The humble beaver, besides claiming a spot of honour on the Canadian nickel, is also helping fellow species survive.
Though considered a pest because of the culvert-clogging dams it builds on streams, the beaver is an ally in conserving valuable wetland habitat for declining amphibian populations, a University of Alberta study shows.
The study, conducted in the boreal forests of west-central Alberta, showed that frog and toad choruses are only present on streams where beaver dams are present. While surveying the calls of male frogs and toads engaged in acoustic displays for females, researchers recorded approximately 5,000 boreal chorus frogs, wood frogs and western toads at 54 beaver ponds over a two-year period. Pitfall traps on beaver ponds captured 5.7 times more newly metamorphosed wood frogs, 29 times more western toads and 24 times more boreal chorus frogs than on nearby free-flowing streams.
The study identifies beaver as a valuable 'surrogate species', said University of Alberta researchers Dr. Cam Stevens (lead author) and Dr. Cindy Paszkowski. The work is published in the January 2007 issue of Biological Conservation. Surrogate species can be indicators of changes to the environment caused directly or indirectly by human activities, population changes in other species, or they can act as 'umbrellas' protecting a large number of naturally co-occurring species.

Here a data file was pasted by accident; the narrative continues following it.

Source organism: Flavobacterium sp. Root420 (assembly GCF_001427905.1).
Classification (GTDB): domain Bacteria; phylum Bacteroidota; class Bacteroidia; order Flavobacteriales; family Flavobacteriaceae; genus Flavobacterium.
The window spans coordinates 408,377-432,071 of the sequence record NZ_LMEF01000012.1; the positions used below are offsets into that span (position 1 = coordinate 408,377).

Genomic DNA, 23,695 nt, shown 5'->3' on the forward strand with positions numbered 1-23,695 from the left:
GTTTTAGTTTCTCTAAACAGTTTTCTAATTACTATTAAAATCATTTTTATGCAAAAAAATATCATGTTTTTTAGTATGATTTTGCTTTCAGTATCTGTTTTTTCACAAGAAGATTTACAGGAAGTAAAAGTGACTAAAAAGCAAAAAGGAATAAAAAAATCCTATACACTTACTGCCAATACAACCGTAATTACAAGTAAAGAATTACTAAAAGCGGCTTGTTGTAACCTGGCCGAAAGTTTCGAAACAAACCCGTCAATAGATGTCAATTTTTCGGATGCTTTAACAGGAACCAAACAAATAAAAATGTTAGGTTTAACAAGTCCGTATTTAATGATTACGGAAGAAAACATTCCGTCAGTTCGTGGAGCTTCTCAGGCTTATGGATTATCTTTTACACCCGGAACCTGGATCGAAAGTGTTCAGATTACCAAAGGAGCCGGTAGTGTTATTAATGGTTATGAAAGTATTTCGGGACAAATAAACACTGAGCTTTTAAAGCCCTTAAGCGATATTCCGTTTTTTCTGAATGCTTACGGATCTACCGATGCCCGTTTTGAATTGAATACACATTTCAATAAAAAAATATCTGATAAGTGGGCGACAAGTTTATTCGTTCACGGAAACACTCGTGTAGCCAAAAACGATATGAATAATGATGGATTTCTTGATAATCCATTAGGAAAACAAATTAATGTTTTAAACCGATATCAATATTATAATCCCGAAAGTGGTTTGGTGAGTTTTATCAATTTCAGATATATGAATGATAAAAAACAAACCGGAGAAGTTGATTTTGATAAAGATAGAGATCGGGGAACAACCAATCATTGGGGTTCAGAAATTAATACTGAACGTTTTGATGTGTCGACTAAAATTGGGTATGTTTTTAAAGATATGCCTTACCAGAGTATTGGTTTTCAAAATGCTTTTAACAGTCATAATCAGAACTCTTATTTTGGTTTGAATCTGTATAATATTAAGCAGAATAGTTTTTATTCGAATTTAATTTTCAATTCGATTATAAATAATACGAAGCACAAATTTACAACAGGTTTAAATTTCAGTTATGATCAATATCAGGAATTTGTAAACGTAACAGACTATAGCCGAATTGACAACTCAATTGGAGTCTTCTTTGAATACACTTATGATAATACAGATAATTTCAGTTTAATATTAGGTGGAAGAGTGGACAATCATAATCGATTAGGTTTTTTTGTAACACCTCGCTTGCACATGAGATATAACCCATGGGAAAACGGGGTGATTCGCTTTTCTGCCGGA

"The concept of surrogate species in conservation planning offers simple, ecologically-based solutions to help conserve and manage ecosystems," said Paszkowski, a professor of biological sciences at the University of Alberta in Edmonton, Canada.
The beaver pond seems to provide suitable breeding habitats because of its warm, well-oxygenated water, which enhances development and growth rates of frog and toad larvae. As well, the ponds may be less hospitable to predatory fish because the dams are often located on small streams where winterkill conditions are common, the study suggests.
The findings could benefit amphibian conservation efforts for forestry and energy industries, by making room for beaver dams in their landscape-use plans, the researchers said.
"The challenge will be to promote modest levels of beaver activity even where conflicts with human interests might occur, such as areas designated for tree harvesting and landscapes with high road densities," Stevens noted.
Beaver may prove useful as a surrogate species in helping conserve frogs and toads in other remote parts of Canada's boreal forest and western North America.
The study was supported in part by the Natural Sciences and Engineering Research Council of Canada.